Booming Space Industry Weathers Turbulent Coronavirus Economy
When astronauts Doug Hurley and Bob Behnken launched from Kennedy Space Center last month, NASA and SpaceX made history. It was the first human launch from the U.S. since the end of the Space Shuttle program in 2011 — and the public-private partnership did it in the middle of a global pandemic.
Coronavirus has hit Florida’s economy hard. The region’s tourist industry appears to have taken the biggest hit, but on the space coast rockets continue to launch and aerospace businesses have by and large kept their doors open.
“For the most part, the space industry has done a pretty good job of responding and adapting to COVID,” said Space Florida’s Dale Ketcham. NASA and SpaceX took extra precautions to keep Hurley, Behnken and all the employees working to launch the duo safe in an age of social distancing, deep cleaning and looming concerns over coronavirus.
The mission is part of NASA’s Commercial Crew program — a $6 billion partnership with commercial companies SpaceX and Boeing to launch astronauts to the station, ending a nearly decade-long reliance on the Russian space agency for rides to the station.
The launch happened as the pandemic shuttered businesses across the country. In Florida, the shutdowns have decimated the state’s lucrative tourism industry. Statewide more than 2 million people have applied for unemployment benefits.
But for the Space Coast, the impact of the economic shutdown has been relatively low compared to other counties. In Brevard County, about 14 percent of the workforce filed for unemployment. Compare that to neighboring Osceola, on the doorstep of the theme parks, and that number nearly doubles to over 30 percent of its workforce.
“The Space Coast has outperformed for a number of reasons,” said economic analyst Hank Fishkind. “First because of the space program, but secondly with a lower level of infections, the Space Coast was able to open up more of his businesses at a little faster rate.”
But the Space Coast hasn’t been immune to economic strife. Budding internet satellite operator One Web, which has a manufacturing plant near Kennedy Space Center, filed for bankruptcy in part due to “market turbulence from COVID-19.”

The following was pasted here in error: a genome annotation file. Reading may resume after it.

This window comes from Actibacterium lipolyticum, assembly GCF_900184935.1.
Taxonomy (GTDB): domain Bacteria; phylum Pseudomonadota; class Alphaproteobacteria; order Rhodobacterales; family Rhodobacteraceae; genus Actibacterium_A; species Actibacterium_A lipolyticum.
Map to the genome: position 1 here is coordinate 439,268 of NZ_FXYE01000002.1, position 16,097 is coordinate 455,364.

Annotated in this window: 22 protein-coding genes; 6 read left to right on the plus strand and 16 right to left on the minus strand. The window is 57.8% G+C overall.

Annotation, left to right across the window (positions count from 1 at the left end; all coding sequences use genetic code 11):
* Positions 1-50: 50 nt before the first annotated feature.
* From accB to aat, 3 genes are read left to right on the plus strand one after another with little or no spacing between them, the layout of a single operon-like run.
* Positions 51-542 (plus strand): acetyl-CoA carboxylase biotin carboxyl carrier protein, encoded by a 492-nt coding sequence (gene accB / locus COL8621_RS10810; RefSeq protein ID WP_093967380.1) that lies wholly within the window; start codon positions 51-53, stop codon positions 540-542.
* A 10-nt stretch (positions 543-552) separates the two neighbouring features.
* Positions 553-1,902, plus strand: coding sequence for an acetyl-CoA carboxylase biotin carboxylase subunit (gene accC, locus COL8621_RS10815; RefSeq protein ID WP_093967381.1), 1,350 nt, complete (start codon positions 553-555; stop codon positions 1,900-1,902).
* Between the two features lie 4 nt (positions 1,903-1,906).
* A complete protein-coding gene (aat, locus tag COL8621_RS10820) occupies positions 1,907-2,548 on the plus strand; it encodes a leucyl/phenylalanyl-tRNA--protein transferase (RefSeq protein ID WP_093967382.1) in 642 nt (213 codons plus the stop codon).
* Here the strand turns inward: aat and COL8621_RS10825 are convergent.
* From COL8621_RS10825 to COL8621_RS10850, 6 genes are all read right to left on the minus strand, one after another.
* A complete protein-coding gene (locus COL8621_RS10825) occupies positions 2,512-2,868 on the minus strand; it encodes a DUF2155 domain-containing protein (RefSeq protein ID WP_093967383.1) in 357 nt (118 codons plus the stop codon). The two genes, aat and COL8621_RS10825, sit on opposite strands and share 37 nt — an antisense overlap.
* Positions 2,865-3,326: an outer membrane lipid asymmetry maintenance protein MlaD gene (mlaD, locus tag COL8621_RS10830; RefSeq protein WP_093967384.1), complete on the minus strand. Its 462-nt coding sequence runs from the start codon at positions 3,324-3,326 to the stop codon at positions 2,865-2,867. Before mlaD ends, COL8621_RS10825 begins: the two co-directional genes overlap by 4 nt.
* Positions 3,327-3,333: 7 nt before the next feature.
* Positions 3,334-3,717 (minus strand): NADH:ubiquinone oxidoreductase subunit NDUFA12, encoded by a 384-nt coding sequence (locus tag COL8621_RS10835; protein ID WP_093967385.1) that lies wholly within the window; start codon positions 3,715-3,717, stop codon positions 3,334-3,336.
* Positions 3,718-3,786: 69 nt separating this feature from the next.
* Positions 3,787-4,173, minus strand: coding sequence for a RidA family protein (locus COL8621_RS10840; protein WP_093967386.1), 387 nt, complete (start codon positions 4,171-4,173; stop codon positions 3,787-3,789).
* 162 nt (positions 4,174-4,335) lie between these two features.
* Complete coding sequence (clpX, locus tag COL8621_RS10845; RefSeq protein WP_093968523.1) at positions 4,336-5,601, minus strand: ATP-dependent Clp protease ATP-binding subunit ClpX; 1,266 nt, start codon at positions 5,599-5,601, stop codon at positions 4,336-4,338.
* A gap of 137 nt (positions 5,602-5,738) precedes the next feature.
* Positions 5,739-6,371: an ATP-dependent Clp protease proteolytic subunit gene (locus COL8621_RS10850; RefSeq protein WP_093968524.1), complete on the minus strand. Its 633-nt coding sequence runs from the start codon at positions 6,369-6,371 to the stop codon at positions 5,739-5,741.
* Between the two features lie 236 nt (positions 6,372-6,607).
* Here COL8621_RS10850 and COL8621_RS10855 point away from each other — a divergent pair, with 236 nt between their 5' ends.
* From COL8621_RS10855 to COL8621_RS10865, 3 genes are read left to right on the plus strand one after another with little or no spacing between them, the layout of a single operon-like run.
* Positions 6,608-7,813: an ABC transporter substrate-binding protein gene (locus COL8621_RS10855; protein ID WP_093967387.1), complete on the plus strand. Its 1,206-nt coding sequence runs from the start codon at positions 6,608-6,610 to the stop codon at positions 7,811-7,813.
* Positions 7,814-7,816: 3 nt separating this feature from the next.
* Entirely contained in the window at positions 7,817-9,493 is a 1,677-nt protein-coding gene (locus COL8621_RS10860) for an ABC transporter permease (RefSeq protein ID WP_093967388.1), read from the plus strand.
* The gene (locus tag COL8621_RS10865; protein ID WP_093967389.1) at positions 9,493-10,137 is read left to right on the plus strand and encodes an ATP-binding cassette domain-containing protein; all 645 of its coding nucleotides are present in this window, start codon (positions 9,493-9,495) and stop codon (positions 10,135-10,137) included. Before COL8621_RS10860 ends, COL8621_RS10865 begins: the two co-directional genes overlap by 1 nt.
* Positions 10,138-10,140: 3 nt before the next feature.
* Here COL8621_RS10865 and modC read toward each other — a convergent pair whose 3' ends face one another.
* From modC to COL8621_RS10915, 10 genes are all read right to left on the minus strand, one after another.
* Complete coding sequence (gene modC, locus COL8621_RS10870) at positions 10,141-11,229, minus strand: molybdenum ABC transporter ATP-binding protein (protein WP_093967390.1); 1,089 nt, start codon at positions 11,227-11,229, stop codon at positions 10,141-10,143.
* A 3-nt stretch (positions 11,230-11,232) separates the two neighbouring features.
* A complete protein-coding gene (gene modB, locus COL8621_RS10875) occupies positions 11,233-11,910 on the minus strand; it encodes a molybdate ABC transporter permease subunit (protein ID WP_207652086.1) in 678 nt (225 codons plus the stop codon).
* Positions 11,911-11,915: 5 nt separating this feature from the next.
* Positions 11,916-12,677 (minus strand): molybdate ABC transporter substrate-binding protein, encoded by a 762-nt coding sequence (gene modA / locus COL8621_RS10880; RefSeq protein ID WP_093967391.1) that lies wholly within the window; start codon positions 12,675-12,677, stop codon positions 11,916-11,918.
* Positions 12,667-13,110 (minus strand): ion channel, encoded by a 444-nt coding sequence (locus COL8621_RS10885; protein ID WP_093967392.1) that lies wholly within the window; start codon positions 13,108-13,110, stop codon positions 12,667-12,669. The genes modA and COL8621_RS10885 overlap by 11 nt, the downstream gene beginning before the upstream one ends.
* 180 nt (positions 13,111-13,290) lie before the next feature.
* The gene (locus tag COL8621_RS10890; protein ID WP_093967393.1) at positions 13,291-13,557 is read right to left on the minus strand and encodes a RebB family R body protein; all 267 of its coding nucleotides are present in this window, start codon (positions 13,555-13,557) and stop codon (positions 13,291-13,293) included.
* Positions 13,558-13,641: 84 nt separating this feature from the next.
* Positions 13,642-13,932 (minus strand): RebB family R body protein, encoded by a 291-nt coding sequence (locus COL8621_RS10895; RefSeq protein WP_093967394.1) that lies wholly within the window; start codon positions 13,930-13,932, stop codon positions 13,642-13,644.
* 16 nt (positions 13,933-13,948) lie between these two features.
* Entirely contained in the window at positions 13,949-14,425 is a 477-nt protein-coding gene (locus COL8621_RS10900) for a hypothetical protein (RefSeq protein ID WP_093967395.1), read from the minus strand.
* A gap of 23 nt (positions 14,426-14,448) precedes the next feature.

Consumers have taken the brunt of this economic downturn but businesses and the government continue to spend.
“The customer base has cash,” said Chad Anderson, CEO of aerospace venture capital firm Space Angels. “The government is not pulling back. Throughout the pandemic it’s actually been spending more on services and things. That’s been a big boon.”
Remote working, which stemmed from coronavirus concerns, is also contributing to more investment in the space sector. Companies are now relying on satellites for supply chain intelligence and remote sensing as workforces are spread out. Commercial space companies are providing the space-based imaging technology needed to keep an eye on resources from orbit.
“Businesses are still spending and are actually starting to see the value in a lot of these satellite services,” said Anderson. “If you think about space as just rockets and satellites, that’s a very limited view of the value of space technology.”
The pandemic is also changing the way some industry leaders think about manufacturing. “I didn’t foresee the pandemic being one of the things that made 3D printing an advantage, but it turned out that that was the case for us,” said Tim Ellis, CEO of Relativity Space, which 3D prints rockets using autonomous robots.
Relativity Space’s workforce is based out of California, Mississippi and Florida. The company has weathered the downturn with no layoffs and his company is on track for its first launch from Cape Canaveral at the end of 2021. Historically, aerospace companies are better off at the end of economic turmoil than other industries and Ellis is optimistic his company will continue to thrive.
“We think there’s going to be an increase in the amount of potential launch and satellite contracts coming down the pipeline,” said Ellis. “That’s really how the government can best serve. It’s not direct money to companies but really procuring services from commercial companies.”
The pandemic has exposed some companies to supply chain vulnerabilities — unable to get critical parts needed for manufacturing — but many are using this experience as a way to build a more robust network of supplies.
“They just weren’t as evident as they probably should have been to the business managers and the people responsible for execution and operations,” said Space Florida’s Dale Ketcham. “I think that’s a big part of what [this industry] has been engaged in now is identifying those vulnerabilities and putting themselves in a position to better mitigate and have plan B’s for those vulnerabilities.”
Despite the supply hiccup, economist are calling for a bright future for the space industry and Florida’s Space Coast in a post-coronavirus world.
“It absolutely is going to recover faster and stronger,” said economic analyst Hank Fishkind. “The reason is because it’s not so dependent upon travel and tourism,and it can expand appropriately with the necessary social distancing. The prospects for the aerospace industry are one of the brightest of all sectors.”
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